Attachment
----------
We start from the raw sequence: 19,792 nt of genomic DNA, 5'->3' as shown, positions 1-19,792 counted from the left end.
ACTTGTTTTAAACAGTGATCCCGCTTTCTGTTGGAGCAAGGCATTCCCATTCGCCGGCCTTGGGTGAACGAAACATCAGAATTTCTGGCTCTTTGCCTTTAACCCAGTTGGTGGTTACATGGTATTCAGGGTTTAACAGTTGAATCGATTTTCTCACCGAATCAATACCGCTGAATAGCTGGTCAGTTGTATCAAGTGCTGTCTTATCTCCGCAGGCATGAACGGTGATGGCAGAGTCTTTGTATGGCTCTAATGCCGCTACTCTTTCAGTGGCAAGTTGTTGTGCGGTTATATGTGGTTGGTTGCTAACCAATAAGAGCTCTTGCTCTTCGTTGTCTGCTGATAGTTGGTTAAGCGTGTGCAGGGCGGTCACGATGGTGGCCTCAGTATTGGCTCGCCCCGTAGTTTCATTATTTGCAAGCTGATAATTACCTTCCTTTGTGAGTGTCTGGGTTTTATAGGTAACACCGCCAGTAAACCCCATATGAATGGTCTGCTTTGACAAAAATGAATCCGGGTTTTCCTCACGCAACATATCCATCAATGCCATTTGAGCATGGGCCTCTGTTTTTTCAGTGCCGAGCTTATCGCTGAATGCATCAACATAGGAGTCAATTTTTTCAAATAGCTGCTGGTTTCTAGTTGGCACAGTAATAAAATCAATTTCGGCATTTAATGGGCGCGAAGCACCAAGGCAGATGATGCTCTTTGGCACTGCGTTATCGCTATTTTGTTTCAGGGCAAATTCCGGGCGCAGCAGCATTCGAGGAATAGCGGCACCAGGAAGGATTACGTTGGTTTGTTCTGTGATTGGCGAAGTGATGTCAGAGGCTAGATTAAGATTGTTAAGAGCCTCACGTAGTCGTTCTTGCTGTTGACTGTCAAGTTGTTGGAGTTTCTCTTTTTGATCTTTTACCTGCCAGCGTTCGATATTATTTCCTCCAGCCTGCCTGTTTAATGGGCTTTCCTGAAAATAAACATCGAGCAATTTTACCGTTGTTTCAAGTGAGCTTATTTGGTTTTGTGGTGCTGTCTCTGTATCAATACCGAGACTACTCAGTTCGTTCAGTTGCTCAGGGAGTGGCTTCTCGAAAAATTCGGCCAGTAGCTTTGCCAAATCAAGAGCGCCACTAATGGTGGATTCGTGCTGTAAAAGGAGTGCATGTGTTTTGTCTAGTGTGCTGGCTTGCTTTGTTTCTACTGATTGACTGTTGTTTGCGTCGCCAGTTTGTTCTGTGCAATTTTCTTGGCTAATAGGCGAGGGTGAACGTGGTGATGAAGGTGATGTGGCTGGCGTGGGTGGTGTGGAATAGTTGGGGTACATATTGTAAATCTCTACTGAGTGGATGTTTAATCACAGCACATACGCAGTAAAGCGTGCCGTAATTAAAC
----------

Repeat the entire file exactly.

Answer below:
We start from the raw sequence: 19,792 nt of genomic DNA, 5'->3' as shown, positions 1-19,792 counted from the left end.
ACTTGTTTTAAACAGTGATCCCGCTTTCTGTTGGAGCAAGGCATTCCCATTCGCCGGCCTTGGGTGAACGAAACATCAGAATTTCTGGCTCTTTGCCTTTAACCCAGTTGGTGGTTACATGGTATTCAGGGTTTAACAGTTGAATCGATTTTCTCACCGAATCAATACCGCTGAATAGCTGGTCAGTTGTATCAAGTGCTGTCTTATCTCCGCAGGCATGAACGGTGATGGCAGAGTCTTTGTATGGCTCTAATGCCGCTACTCTTTCAGTGGCAAGTTGTTGTGCGGTTATATGTGGTTGGTTGCTAACCAATAAGAGCTCTTGCTCTTCGTTGTCTGCTGATAGTTGGTTAAGCGTGTGCAGGGCGGTCACGATGGTGGCCTCAGTATTGGCTCGCCCCGTAGTTTCATTATTTGCAAGCTGATAATTACCTTCCTTTGTGAGTGTCTGGGTTTTATAGGTAACACCGCCAGTAAACCCCATATGAATGGTCTGCTTTGACAAAAATGAATCCGGGTTTTCCTCACGCAACATATCCATCAATGCCATTTGAGCATGGGCCTCTGTTTTTTCAGTGCCGAGCTTATCGCTGAATGCATCAACATAGGAGTCAATTTTTTCAAATAGCTGCTGGTTTCTAGTTGGCACAGTAATAAAATCAATTTCGGCATTTAATGGGCGCGAAGCACCAAGGCAGATGATGCTCTTTGGCACTGCGTTATCGCTATTTTGTTTCAGGGCAAATTCCGGGCGCAGCAGCATTCGAGGAATAGCGGCACCAGGAAGGATTACGTTGGTTTGTTCTGTGATTGGCGAAGTGATGTCAGAGGCTAGATTAAGATTGTTAAGAGCCTCACGTAGTCGTTCTTGCTGTTGACTGTCAAGTTGTTGGAGTTTCTCTTTTTGATCTTTTACCTGCCAGCGTTCGATATTATTTCCTCCAGCCTGCCTGTTTAATGGGCTTTCCTGAAAATAAACATCGAGCAATTTTACCGTTGTTTCAAGTGAGCTTATTTGGTTTTGTGGTGCTGTCTCTGTATCAATACCGAGACTACTCAGTTCGTTCAGTTGCTCAGGGAGTGGCTTCTCGAAAAATTCGGCCAGTAGCTTTGCCAAATCAAGAGCGCCACTAATGGTGGATTCGTGCTGTAAAAGGAGTGCATGTGTTTTGTCTAGTGTGCTGGCTTGCTTTGTTTCTACTGATTGACTGTTGTTTGCGTCGCCAGTTTGTTCTGTGCAATTTTCTTGGCTAATAGGCGAGGGTGAACGTGGTGATGAAGGTGATGTGGCTGGCGTGGGTGGTGTGGAATAGTTGGGGTACATATTGTAAATCTCTACTGAGTGGATGTTTAATCACAGCACATACGCAGTAAAGCGTGCCGTAATTAAAC